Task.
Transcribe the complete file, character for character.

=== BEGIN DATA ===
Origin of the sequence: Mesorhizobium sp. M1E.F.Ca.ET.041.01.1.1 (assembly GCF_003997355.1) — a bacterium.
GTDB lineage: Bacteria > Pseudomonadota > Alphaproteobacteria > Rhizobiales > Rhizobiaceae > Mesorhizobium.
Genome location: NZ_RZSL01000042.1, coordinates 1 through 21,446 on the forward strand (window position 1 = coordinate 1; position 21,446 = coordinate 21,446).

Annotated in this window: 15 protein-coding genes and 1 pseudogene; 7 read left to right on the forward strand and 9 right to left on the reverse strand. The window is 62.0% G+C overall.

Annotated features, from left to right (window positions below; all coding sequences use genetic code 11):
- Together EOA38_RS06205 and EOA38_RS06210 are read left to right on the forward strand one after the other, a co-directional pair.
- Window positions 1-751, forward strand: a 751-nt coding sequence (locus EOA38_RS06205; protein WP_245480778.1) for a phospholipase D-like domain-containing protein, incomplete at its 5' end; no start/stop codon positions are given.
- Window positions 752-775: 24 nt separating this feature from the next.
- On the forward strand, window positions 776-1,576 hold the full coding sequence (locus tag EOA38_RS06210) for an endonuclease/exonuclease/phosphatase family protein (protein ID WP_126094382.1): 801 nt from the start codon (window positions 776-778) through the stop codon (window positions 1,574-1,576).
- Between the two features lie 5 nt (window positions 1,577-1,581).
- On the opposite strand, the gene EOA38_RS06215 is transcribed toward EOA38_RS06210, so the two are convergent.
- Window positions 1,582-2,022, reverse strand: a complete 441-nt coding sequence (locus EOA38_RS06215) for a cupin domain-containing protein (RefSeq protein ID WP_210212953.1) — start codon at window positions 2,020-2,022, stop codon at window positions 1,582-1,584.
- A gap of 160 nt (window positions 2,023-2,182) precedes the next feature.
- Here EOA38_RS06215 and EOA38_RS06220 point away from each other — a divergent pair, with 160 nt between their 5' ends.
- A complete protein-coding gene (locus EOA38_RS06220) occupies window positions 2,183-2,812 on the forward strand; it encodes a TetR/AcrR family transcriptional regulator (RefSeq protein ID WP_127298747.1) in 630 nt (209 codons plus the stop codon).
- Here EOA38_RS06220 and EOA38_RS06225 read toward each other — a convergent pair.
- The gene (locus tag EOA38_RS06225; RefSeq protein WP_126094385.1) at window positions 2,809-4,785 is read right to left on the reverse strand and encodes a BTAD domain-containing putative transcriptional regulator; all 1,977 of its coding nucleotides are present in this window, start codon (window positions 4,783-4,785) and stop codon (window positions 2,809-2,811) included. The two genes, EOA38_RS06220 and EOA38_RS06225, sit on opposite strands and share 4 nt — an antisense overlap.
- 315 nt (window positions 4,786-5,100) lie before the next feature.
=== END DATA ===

Origin of the sequence: Mesorhizobium sp. M1E.F.Ca.ET.041.01.1.1 (assembly GCF_003997355.1) — a bacterium.
GTDB lineage: Bacteria > Pseudomonadota > Alphaproteobacteria > Rhizobiales > Rhizobiaceae > Mesorhizobium.
Genome location: NZ_RZSL01000042.1, coordinates 1 through 21,446 on the forward strand (window position 1 = coordinate 1; position 21,446 = coordinate 21,446).

Annotated in this window: 15 protein-coding genes and 1 pseudogene; 7 read left to right on the forward strand and 9 right to left on the reverse strand. The window is 62.0% G+C overall.

Annotated features, from left to right (window positions below; all coding sequences use genetic code 11):
- Together EOA38_RS06205 and EOA38_RS06210 are read left to right on the forward strand one after the other, a co-directional pair.
- Window positions 1-751, forward strand: a 751-nt coding sequence (locus EOA38_RS06205; protein WP_245480778.1) for a phospholipase D-like domain-containing protein, incomplete at its 5' end; no start/stop codon positions are given.
- Window positions 752-775: 24 nt separating this feature from the next.
- On the forward strand, window positions 776-1,576 hold the full coding sequence (locus tag EOA38_RS06210) for an endonuclease/exonuclease/phosphatase family protein (protein ID WP_126094382.1): 801 nt from the start codon (window positions 776-778) through the stop codon (window positions 1,574-1,576).
- Between the two features lie 5 nt (window positions 1,577-1,581).
- On the opposite strand, the gene EOA38_RS06215 is transcribed toward EOA38_RS06210, so the two are convergent.
- Window positions 1,582-2,022, reverse strand: a complete 441-nt coding sequence (locus EOA38_RS06215) for a cupin domain-containing protein (RefSeq protein ID WP_210212953.1) — start codon at window positions 2,020-2,022, stop codon at window positions 1,582-1,584.
- A gap of 160 nt (window positions 2,023-2,182) precedes the next feature.
- Here EOA38_RS06215 and EOA38_RS06220 point away from each other — a divergent pair, with 160 nt between their 5' ends.
- A complete protein-coding gene (locus EOA38_RS06220) occupies window positions 2,183-2,812 on the forward strand; it encodes a TetR/AcrR family transcriptional regulator (RefSeq protein ID WP_127298747.1) in 630 nt (209 codons plus the stop codon).
- Here EOA38_RS06220 and EOA38_RS06225 read toward each other — a convergent pair.
- The gene (locus tag EOA38_RS06225; RefSeq protein WP_126094385.1) at window positions 2,809-4,785 is read right to left on the reverse strand and encodes a BTAD domain-containing putative transcriptional regulator; all 1,977 of its coding nucleotides are present in this window, start codon (window positions 4,783-4,785) and stop codon (window positions 2,809-2,811) included. The two genes, EOA38_RS06220 and EOA38_RS06225, sit on opposite strands and share 4 nt — an antisense overlap.
- 315 nt (window positions 4,786-5,100) lie before the next feature.